6. Self-evaluation: The depressed mind it an overly critical one. We don’t give ourselves any slack. We make any sort of error and automatically we think ‘I’m worthless’, ‘I shouldn’t have tried’, ‘I’m useless’, and ‘it’s hopeless’. As such we blame ourselves for everything wrong and credit others when things go well. We have to avoid black and white thinking. With a chronic health condition we tend to blame ourselves for our illness. No matter what happened or any other factors or people involved, we blame ourselves because we are not 100% healthy and therefore not as effective as we could have been. I play the blame game all the time, and the blame falls on me… no matter what it was. And it lowered my self worth. So we really have to be realistic with this. Comfort it. Why am I useless? What makes it so?
  7. Automatic thoughts: We have more than enough time to have programmed ourselves to think and react a certain way. So when something happens in a situation we have a knee jerk response that is often negative. Anything that involves statements with should, must, always, never. Often we have rigid standards we hold ourselves to, impossible to hold to… like: ‘I have to succeed or I am worthless‘.Mine was I have to work or I am worthless. And I felt pretty worthless when i wasn’t working as a result. We have to catch these thoughts as they come and turn them into something more reasonable. I changed it to I have intrinsic value outside of my work and worth more than my work.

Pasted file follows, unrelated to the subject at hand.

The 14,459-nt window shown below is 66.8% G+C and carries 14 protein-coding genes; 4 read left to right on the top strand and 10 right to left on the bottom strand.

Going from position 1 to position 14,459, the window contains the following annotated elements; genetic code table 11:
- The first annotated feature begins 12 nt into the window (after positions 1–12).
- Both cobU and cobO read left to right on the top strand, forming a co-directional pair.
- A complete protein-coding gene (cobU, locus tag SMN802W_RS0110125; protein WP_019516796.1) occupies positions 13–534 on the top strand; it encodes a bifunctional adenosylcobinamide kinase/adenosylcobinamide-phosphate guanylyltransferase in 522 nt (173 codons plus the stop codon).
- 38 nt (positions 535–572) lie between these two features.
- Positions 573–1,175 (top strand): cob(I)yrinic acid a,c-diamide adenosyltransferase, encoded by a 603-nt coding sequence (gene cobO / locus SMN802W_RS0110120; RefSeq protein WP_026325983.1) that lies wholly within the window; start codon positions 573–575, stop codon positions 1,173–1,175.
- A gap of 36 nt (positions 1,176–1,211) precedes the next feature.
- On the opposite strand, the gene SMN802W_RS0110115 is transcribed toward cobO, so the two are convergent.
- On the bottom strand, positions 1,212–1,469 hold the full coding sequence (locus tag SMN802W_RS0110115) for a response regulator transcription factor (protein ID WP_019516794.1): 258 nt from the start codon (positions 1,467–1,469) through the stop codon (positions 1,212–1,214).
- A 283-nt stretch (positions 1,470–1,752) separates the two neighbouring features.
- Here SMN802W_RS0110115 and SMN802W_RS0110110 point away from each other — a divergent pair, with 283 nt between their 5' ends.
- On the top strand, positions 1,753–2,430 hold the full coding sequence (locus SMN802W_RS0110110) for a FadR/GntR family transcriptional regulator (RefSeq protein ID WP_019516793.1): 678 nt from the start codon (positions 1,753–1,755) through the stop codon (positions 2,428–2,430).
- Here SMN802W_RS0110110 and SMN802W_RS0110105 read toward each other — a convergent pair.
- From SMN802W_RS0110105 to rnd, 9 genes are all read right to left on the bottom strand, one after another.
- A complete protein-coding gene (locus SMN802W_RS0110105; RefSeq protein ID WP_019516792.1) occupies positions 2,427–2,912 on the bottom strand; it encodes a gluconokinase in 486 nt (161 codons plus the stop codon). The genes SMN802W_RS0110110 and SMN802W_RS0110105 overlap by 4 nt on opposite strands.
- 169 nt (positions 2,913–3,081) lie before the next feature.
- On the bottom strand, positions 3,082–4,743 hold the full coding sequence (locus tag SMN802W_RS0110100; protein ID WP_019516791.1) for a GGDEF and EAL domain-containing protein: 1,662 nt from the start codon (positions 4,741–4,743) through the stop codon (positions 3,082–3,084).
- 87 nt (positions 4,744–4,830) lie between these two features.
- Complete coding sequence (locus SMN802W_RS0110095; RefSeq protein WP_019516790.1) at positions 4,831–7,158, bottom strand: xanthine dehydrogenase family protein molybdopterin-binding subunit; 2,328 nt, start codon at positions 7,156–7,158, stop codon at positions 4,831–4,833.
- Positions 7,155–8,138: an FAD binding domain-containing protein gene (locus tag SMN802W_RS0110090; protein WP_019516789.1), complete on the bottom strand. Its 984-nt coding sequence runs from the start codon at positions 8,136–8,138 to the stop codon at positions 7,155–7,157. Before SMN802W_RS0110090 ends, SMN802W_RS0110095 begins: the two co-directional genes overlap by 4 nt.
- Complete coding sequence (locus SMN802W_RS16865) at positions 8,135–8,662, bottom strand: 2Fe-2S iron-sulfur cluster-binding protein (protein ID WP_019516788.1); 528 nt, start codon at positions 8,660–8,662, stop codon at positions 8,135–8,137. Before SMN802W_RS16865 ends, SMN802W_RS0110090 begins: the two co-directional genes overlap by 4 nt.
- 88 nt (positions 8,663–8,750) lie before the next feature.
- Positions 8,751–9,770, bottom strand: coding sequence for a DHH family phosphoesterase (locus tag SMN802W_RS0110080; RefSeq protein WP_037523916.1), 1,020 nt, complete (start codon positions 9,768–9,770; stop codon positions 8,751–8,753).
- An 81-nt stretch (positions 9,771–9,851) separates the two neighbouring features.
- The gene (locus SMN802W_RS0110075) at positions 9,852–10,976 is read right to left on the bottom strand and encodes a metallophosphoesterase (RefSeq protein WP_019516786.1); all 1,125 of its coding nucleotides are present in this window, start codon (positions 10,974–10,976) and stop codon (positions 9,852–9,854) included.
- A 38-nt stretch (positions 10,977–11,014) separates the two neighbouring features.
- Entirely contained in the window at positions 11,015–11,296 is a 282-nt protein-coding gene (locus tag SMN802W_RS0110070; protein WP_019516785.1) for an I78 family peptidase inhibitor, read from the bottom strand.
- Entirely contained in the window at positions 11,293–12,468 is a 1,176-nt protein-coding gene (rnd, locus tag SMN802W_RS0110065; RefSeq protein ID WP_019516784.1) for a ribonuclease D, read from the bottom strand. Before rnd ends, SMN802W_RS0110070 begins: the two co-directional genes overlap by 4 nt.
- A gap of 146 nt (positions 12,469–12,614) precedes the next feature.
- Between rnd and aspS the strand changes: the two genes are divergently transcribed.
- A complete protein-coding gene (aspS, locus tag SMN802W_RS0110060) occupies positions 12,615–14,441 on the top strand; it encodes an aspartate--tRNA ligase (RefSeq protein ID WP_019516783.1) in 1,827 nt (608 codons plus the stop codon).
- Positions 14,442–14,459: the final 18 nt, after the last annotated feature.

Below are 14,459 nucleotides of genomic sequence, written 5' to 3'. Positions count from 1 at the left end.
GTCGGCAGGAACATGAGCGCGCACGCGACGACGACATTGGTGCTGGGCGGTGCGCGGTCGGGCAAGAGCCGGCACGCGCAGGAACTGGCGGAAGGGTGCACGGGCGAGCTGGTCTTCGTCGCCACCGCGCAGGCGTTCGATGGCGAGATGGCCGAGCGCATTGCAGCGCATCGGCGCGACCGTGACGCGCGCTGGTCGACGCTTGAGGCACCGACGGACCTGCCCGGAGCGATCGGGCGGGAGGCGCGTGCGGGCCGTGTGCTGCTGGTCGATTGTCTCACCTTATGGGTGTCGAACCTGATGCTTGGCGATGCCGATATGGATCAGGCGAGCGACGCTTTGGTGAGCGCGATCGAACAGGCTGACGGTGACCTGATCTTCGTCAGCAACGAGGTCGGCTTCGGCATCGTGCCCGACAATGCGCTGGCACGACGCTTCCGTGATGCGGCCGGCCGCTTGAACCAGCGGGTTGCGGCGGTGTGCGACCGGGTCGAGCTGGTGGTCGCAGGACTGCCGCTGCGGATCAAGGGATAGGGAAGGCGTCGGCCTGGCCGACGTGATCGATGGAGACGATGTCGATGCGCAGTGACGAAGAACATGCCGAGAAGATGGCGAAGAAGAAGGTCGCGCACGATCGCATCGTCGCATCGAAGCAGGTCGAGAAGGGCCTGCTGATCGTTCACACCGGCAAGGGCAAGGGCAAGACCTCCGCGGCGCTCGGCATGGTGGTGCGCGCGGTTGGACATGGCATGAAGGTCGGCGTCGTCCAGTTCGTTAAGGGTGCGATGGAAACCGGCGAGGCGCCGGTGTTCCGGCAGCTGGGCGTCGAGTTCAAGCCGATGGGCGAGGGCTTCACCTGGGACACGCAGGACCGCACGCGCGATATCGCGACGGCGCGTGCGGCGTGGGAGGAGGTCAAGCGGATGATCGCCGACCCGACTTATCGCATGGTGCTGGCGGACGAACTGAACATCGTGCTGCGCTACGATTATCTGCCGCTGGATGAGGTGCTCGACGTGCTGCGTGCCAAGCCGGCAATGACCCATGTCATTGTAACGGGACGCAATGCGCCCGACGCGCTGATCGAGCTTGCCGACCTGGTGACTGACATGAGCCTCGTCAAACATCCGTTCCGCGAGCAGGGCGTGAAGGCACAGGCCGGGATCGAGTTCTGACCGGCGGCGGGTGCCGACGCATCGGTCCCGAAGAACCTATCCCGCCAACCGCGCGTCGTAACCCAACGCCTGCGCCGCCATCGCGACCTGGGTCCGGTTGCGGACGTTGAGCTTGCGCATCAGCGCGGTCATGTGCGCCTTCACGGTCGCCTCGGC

8. All or nothing thinking: Thinking in black or while. ‘I used to have a social life but now I am a complete hermit and never go out.’ ‘I used to want to have a career but now I know it is impossible to achieve.’ It is never all or nothing. There are always shades of grey and many options in the middle. We know we are capable of social events with preparation, proper environment, and recovery time and with the understanding we are willing to take an increase in pain in the short term for some events. With compromise and acclamation we can achieve some work goals as well.

It helps to see a psychologist about this. They give you homework to work on your thinking and little graphs to write one. You feel a thought about your pain, write it down, pick which distortion you are using and then phrase it in a more reasonable way. It really does help out a lot to do it. I think everyone could use clearing out all the mental negative clutter once in a while to be honest. It helps us then look at suffering differently. Takes away the distortions and changes our perspective. This can reduce suffering.

Other ways to combat suffering are to ensure you are living the lived life… not the unlived life. Things that help with suffering management:

  • Some socialization in a month. Nothing extreme. Go for coffee with a friend. Lunch with a family member. Book shopping with your significant other. Keep it simple.
  • For isolation: the first step is to get outside the house. So they recommend just going for short walks.
  • Do things you are passionate about. We need to do things that are for us, not necessary, just for us. Helps sustain mood as well. So hobbies (Reading, writing, video games, knitting, coloring, painting…)
  • Don’t fear an impending migraine. Be prepared instead. And go to events, the movie theater, a show, a concert. Maybe you’ll have to leave early, maybe not… but you gave it a go!
  • Write in a gratitude journal: Three things you are grateful for that day. You can expand it like I did and added one small thing I accomplished that day. One goal I had for the next day.
  • Exercising: Some exercising, just walking, or moderate aerobic exercise will help with mood. It is also supposed to help with migraines, so there is that. Make it gentle to start and take it easy. If you can’t do any of it, then stick to short walks, they still count.